In withdrawing the United States from the Paris climate pact, President Donald Trump claimed that honouring its terms would cost the country billions of dollars for a miniscule change to the global warming trajectory.
Is this true? How will Washington quitting the 196-nation Paris club affect the fight against climate change?
The Paris Agreement's stated goal is to limit the average global temperature to two degrees Celsius (3.6 degrees Fahrenheit) over its level prior to the Industrial Revolution, wich kicked off large-scale coal and oil burning to fuel human progress.
Trump proclaimed that if nations honoured their pledges for curbing planet-warming greenhouse gas emissions in full, it would produce a mere 0.2 C Celsius "reduction" in global temperature by the year 2100.
Not so, experts say.
Scientific projections show that the Paris pledges place Earth on course for warming of 3 C, which is why they need to be significantly upgraded in the years to come.
America's withdrawal from the climate club risks adding another 0.3 C, according to Deon Terblance of the World Meteorological Organization's department for atmospheric research.
This early estimate was based on the assumption that no American city, region or company compensates for the federal shortfall in emissions cuts, which is unlikely as many have challenged the wisdom of Trump's decision and pledged to stay the clean energy course.
Countries will meet next year for the first time since the pact was signed to review the overall impact of their efforts on the 2 C target. The first loose deadline for updating emissions pledges is 2020, and every five years thereafter.
Trump claimed the Green Climate Fund (GCF) would "likely obligate the United States to commit potentially tens of billions of dollars".
The fund was set up to help developing countries and those at high risk of global warming-induced disasters to move away from fossil fuel and shore up their defences against climate impacts.
In reality, observers point out, the US under Barack Obama had committed $3 billion to the fund, now $10 billion strong, and paid one billion. Trump will withhold the other two billion.
The GCF is only one avenue of international climate funding, a contentious issue on which poor countries had sought assurances before they signed up to the Paris Agreement.
"The question of finance will be very difficult to solve," said Laurent Fabius, who presided over the UN conference that adopted the pact. "The money will have to be found elsewhere."
The United States further contributed about a quarter of the budget of the UN Framework Convention on Climate Change (UNFCCC) under whose auspices the Paris Agreement was negotiated. The US contribution was about $4 million last year, a quarter of the total, which will now fall away.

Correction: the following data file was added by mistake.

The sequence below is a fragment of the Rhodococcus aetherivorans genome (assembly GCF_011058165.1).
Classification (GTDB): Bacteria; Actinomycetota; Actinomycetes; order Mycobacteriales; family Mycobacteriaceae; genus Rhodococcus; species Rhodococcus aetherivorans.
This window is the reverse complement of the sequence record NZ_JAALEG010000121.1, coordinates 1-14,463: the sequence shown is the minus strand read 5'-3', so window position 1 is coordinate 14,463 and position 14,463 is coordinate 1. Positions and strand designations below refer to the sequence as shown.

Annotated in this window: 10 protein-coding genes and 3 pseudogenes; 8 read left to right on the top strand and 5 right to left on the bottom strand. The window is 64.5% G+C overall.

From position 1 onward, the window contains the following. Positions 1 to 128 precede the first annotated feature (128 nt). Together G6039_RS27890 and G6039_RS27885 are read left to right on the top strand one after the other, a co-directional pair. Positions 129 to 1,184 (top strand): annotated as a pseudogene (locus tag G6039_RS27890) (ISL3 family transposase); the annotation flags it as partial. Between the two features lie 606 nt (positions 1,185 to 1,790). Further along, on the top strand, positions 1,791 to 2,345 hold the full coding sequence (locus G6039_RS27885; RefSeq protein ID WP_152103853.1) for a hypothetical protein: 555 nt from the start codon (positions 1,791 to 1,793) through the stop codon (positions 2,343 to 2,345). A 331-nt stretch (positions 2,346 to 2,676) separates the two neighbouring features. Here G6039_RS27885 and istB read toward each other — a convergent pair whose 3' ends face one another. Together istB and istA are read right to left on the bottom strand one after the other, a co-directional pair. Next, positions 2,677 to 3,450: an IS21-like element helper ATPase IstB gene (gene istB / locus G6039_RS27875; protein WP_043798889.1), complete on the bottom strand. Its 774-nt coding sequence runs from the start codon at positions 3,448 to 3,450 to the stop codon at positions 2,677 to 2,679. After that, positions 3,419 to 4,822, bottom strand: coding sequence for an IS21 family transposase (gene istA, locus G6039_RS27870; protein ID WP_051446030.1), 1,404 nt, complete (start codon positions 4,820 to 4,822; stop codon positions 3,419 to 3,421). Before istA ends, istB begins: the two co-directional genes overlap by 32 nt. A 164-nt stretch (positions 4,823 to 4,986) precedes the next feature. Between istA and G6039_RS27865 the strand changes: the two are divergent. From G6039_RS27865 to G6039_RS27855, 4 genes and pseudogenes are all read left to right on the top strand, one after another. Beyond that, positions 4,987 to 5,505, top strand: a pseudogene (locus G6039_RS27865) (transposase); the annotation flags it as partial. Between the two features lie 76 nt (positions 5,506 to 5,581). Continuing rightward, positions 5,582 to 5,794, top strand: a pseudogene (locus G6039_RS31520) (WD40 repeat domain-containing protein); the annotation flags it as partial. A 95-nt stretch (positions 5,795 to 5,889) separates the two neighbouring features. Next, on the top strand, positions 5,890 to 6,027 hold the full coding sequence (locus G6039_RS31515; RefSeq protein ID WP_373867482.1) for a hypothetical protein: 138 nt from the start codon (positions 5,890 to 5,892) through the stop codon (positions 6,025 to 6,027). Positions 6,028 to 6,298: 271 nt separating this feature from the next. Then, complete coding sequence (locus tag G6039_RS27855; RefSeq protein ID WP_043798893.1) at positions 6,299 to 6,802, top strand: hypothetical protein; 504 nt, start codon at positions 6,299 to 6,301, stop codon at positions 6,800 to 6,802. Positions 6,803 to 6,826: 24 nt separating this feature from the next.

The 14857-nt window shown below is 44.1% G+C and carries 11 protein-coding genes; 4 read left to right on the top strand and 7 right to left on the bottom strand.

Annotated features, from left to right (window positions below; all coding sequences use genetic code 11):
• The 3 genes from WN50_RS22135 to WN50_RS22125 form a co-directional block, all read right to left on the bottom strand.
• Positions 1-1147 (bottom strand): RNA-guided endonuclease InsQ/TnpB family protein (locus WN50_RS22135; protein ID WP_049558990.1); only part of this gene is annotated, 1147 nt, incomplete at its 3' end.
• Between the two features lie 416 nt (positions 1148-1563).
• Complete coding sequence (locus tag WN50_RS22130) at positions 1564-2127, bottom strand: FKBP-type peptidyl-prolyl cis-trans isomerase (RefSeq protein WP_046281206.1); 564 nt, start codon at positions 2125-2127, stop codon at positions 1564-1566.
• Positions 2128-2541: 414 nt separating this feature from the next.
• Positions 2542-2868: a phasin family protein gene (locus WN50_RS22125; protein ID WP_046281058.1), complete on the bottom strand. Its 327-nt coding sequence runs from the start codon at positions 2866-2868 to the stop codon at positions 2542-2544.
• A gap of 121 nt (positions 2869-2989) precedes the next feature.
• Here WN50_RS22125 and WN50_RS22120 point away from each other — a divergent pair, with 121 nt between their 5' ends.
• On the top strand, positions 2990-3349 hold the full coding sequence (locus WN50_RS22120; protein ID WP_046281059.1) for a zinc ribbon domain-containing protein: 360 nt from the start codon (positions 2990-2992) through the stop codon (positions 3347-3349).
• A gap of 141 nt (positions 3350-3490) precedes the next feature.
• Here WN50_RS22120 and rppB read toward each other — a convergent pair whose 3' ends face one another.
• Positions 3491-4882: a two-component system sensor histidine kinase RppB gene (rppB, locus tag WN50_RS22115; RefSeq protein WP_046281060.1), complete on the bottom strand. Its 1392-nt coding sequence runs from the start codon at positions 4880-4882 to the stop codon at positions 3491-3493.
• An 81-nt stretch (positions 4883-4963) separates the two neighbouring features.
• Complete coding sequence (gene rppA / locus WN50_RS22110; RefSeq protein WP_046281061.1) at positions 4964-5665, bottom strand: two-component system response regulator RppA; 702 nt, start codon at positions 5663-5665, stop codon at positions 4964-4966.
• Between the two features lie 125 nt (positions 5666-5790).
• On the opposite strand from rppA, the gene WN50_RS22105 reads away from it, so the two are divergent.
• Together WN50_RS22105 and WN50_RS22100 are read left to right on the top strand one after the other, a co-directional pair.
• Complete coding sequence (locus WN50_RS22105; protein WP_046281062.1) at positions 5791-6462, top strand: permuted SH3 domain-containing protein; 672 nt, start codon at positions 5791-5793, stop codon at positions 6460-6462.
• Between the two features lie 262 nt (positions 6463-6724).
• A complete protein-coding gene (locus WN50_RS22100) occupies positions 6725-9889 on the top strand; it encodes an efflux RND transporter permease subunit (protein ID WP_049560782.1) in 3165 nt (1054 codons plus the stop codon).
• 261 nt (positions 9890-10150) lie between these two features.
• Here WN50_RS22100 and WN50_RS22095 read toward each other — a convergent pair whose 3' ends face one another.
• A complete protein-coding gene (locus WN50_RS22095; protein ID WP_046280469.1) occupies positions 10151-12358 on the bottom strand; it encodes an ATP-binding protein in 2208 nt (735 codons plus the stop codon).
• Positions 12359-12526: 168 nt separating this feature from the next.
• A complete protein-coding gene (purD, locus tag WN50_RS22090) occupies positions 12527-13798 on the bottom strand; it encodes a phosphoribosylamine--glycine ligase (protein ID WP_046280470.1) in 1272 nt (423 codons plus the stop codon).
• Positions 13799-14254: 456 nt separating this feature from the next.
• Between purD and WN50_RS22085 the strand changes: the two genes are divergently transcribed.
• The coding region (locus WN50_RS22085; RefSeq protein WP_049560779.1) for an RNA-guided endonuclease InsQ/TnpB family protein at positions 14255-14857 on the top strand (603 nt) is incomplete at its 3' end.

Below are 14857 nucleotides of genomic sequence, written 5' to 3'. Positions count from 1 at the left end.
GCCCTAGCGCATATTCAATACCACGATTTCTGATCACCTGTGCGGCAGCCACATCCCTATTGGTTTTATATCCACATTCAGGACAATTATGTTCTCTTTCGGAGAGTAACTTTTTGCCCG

But on Friday, the charitable foundation Bloomberg Philanthropies pledged to contribute $15 million to the UNFCCC secretariat.
"Americans are not walking away from the Paris Climate Agreement," said Mike Bloomberg, the UN secretary general's special envoy for cities and climate change.
"Americans will honour and fulfil the Paris Agreement by leading from the bottom up -– and there isn't anything Washington can do to stop us."
Some fear a US withdrawal may spur other recalcitrant carbon polluters to follow suit, or at least dampen enthusiasm for updating emissions-cutting pledges.
Scientists say that to meet the 2 C target, humanity must leave a third of all oil reserves, half of gas reserves and over 80 percent of coal reserves in the ground.
The UN's climate science panel recommends a 40-70-percent emissions cut by 2050 from 2010 levels, whereas the Paris Agreement itself commits signatories to peaking emissions "as soon as possible".
"In the short term the United States' withdrawal from the Paris Agreement will certainly have ripple effects globally," said Bill Hare, chief executive of the Climate Analytics think tank.
"But rather than fatally undermine the Paris Agreement, it will likely cause other countries to reaffirm their firm commitment to the full implementation of the climate deal."
This is the hope, at least.
Europe, China and India have already recommitted to the deal, though Russia's Vladimir Putin said Friday he would not "judge" Trump for his decision.
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